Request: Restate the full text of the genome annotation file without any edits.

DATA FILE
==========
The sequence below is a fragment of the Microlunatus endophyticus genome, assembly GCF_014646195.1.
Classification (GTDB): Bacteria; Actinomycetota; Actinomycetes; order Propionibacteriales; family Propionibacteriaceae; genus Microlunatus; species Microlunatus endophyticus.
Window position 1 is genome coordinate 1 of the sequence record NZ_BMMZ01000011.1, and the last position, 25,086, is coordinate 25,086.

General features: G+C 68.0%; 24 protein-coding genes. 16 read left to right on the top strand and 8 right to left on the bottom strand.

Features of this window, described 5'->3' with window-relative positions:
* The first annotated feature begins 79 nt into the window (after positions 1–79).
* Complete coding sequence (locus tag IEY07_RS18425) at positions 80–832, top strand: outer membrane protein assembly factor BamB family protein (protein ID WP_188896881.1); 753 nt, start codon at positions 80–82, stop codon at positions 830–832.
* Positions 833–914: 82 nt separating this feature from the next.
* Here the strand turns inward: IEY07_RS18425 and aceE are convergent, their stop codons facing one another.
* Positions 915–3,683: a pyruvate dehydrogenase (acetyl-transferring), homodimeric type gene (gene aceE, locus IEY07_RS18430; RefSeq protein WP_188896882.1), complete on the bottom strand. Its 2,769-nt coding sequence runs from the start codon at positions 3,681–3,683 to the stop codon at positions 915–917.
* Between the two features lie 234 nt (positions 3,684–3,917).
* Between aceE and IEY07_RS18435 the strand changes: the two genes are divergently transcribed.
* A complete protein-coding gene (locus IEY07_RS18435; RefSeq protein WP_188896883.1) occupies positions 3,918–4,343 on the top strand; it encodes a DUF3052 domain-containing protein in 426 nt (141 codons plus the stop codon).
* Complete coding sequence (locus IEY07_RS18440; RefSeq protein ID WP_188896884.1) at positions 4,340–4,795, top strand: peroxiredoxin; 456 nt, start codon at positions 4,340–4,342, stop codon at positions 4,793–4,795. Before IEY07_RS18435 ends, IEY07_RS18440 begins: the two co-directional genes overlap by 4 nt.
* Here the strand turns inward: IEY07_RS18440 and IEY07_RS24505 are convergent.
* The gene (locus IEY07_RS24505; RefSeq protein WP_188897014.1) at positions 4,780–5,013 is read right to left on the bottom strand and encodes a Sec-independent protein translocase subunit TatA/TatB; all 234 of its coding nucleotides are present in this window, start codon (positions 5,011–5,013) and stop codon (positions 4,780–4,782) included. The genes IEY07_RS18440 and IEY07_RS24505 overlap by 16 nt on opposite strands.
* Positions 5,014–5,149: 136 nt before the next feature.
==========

The sequence below is a fragment of the Microlunatus endophyticus genome, assembly GCF_014646195.1.
Classification (GTDB): Bacteria; Actinomycetota; Actinomycetes; order Propionibacteriales; family Propionibacteriaceae; genus Microlunatus; species Microlunatus endophyticus.
Window position 1 is genome coordinate 1 of the sequence record NZ_BMMZ01000011.1, and the last position, 25,086, is coordinate 25,086.

General features: G+C 68.0%; 24 protein-coding genes. 16 read left to right on the top strand and 8 right to left on the bottom strand.

Features of this window, described 5'->3' with window-relative positions:
* The first annotated feature begins 79 nt into the window (after positions 1–79).
* Complete coding sequence (locus tag IEY07_RS18425) at positions 80–832, top strand: outer membrane protein assembly factor BamB family protein (protein ID WP_188896881.1); 753 nt, start codon at positions 80–82, stop codon at positions 830–832.
* Positions 833–914: 82 nt separating this feature from the next.
* Here the strand turns inward: IEY07_RS18425 and aceE are convergent, their stop codons facing one another.
* Positions 915–3,683: a pyruvate dehydrogenase (acetyl-transferring), homodimeric type gene (gene aceE, locus IEY07_RS18430; RefSeq protein WP_188896882.1), complete on the bottom strand. Its 2,769-nt coding sequence runs from the start codon at positions 3,681–3,683 to the stop codon at positions 915–917.
* Between the two features lie 234 nt (positions 3,684–3,917).
* Between aceE and IEY07_RS18435 the strand changes: the two genes are divergently transcribed.
* A complete protein-coding gene (locus IEY07_RS18435; RefSeq protein WP_188896883.1) occupies positions 3,918–4,343 on the top strand; it encodes a DUF3052 domain-containing protein in 426 nt (141 codons plus the stop codon).
* Complete coding sequence (locus IEY07_RS18440; RefSeq protein ID WP_188896884.1) at positions 4,340–4,795, top strand: peroxiredoxin; 456 nt, start codon at positions 4,340–4,342, stop codon at positions 4,793–4,795. Before IEY07_RS18435 ends, IEY07_RS18440 begins: the two co-directional genes overlap by 4 nt.
* Here the strand turns inward: IEY07_RS18440 and IEY07_RS24505 are convergent.
* The gene (locus IEY07_RS24505; RefSeq protein WP_188897014.1) at positions 4,780–5,013 is read right to left on the bottom strand and encodes a Sec-independent protein translocase subunit TatA/TatB; all 234 of its coding nucleotides are present in this window, start codon (positions 5,011–5,013) and stop codon (positions 4,780–4,782) included. The genes IEY07_RS18440 and IEY07_RS24505 overlap by 16 nt on opposite strands.
* Positions 5,014–5,149: 136 nt before the next feature.